New Sussex Central High School, building additions in major cap proposal

DAGSBORO — Several months in the works, Indian River School District’s board of education has mapped out a definitive forward path to address overcrowding growing pains and capacity issues at the majority of its 16 schools.

By an 8-0-1 vote May 21, the school board opted for an Option 2 proposal recommended by IRSD Superintendent Mark Steele. It calls for a new Sussex Central School and additions to Selbyville Middle School and Indian River High School.

Option 2 would encompass converting current Sussex Central High School into a middle school for upward of 1,000 students — well below the building’s 1,500-student capacity — and utilizing the Millsboro Middle School building for elementary-level instruction.

“My recommendation, superintendent-wise, I would look at Option 2. I think it’s the cheaper. It utilizes buildings that we have and still gives us room for growth,” said Mr. Steele. “I think we can look at the additions at Selbyville and IRHS. We can do some innovative thinking and look at technology in those particular areas.”

The district is weighing its enrollment request for the new high school. A 2,400-student capacity for the new Sussex Central High School is considered, opposed to 2,200.

IRSD board member Gerald Peden said building a 2,200-student school with SCHS’s projected enrollment in 2024 to be near capacity defined under the district’s 90-percent benchmark simply makes no sense.

“That doesn’t make sense to me. By the time it’s finished we’re already at capacity,” said Mr. Peden. “Is there a state formula that the state mandates?”

“There is not,” said Mr. Steele. “In this case we would go with the larger size. We think we should go for the 2,400 to be on the safe side. That will be up to the committee at the state level, but I believe building a school where you’re already going to be over 90-percent capacity, I do believe they will go up to the next size; 2,400 possibly is as high as we could go.”

Option 2, among four or five examined by the board, carries an estimated $129.5 million overall price tag. The local taxpayer burden would be approximately $51.8 million in the 60/40 percent state/local funding ratio.

Based on 1974 assessed values, the first-year tax increase on a property assessed at $20,000 would be about $15.60 for the Option 2 plan.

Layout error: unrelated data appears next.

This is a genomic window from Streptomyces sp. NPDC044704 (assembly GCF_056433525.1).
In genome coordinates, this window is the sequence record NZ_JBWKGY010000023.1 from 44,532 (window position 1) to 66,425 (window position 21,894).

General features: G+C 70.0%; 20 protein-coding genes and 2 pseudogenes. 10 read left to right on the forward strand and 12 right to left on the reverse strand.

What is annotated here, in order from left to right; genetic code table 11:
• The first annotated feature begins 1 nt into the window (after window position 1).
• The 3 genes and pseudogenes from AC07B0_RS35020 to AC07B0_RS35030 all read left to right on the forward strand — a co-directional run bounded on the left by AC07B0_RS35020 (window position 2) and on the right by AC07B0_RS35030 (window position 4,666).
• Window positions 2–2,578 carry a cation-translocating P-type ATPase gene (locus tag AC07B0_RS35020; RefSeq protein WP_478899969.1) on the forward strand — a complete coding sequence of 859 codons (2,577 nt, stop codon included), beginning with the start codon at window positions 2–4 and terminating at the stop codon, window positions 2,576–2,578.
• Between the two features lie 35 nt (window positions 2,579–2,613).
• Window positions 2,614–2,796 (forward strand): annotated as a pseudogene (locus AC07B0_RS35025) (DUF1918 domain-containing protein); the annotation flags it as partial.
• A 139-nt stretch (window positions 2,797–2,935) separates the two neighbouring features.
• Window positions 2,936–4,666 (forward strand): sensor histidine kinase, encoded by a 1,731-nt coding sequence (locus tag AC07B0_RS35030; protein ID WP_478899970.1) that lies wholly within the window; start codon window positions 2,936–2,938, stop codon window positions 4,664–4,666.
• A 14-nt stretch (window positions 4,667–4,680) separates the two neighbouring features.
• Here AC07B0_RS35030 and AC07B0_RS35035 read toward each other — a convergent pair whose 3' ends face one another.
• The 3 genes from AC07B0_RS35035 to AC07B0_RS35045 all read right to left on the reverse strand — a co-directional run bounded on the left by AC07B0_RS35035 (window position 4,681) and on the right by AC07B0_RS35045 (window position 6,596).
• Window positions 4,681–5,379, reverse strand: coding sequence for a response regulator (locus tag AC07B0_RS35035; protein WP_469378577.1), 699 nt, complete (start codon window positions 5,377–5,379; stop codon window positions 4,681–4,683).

According to district data, 11 of the district’s 16 schools are currently near, at or above 90-percent capacity. Continued growth is anticipated — particularly in the district’s heavy Hispanic population in the northern area.

Projections have the district enrollment approaching 12,000 by 2020.

Board approval is one checkmark on the checklist. The district will prepare and submit its Certificate of Necessity request to the state. Finalized certificates of necessity must be submitted by Aug. 31.

Subsequent state approval of the CN — all or some of the items — is anticipated in the fall and would would lead to a major capital referendum, probably in the winter of 2018-19.

Meanwhile, there are some loose ends.

One involves renovations needed to convert the middle school to elementary. This would entail converting existing restroom facilities and possibly adding bathrooms in classrooms designated for kindergarten.

Wayde Clendaniel, of Fearn Clendaniel Architects, recently toured the middle school with Joe Booth, IRSD’s supervisor of building and grounds.

“We looked at two things. One, we looked at the shop area to see if we could get more classrooms in there,” said Mr. Clendaniel. “And then we looked at the existing bathrooms. The existing bathrooms I think are in pretty good shape, but I need to check a few things … before I say ‘yes’ or ‘no.’”

“The only other thing with the bathrooms is that you are changing from a middle school to an elementary school,” said Mr. Clendaniel. “So, you need to figure out … how you are going to handle your kindergarten classrooms. Are you putting in an extra bathroom in those classrooms? What classrooms do you want to designate so that it is close to where an existing bathroom is, so you’re not tearing up all of the floors? We still need to look at that.”

School board member Jim Fritz raised a question of whether or not such renovations would fall under the major capital improvement umbrella, rather than minor cap, if they are designed to relieve overcrowding and capacity issues.

“If it’s over the $750,000 threshold, it could become a major capital expense,” said Mr. Steele.

In addition, Mr. Steele said the district must stay on top of action in the state legislature regarding possible legislation regarding school safety.

“I think we would need to know that before we would begin anything with our minor cap monies, to secure some of our entrance areas a little better than what they are,” said Mr. Steele.

Eight board members sided with board member Rodney Layfield’s motion for Option 2.

School board member Dr. Donald Hattier abstained from the vote. He said he was in Nashville attending his daughter’s graduation when this proposal was discussed and wasn’t fully prepared to vote.

“I had not finalized my opinion and did not have the sheets needed to make a good decision. I abstained due to my lack of information. This does not reflect on the district nor its preparation. They had the meetings. I just wasn’t there,” said Dr. Hattier, adding that we will “have to support it, because we need the space.”

  1. Scott Collins arrived late and was not present at the time the vote was taken.

News Editor Glenn Rolfe can be reached at

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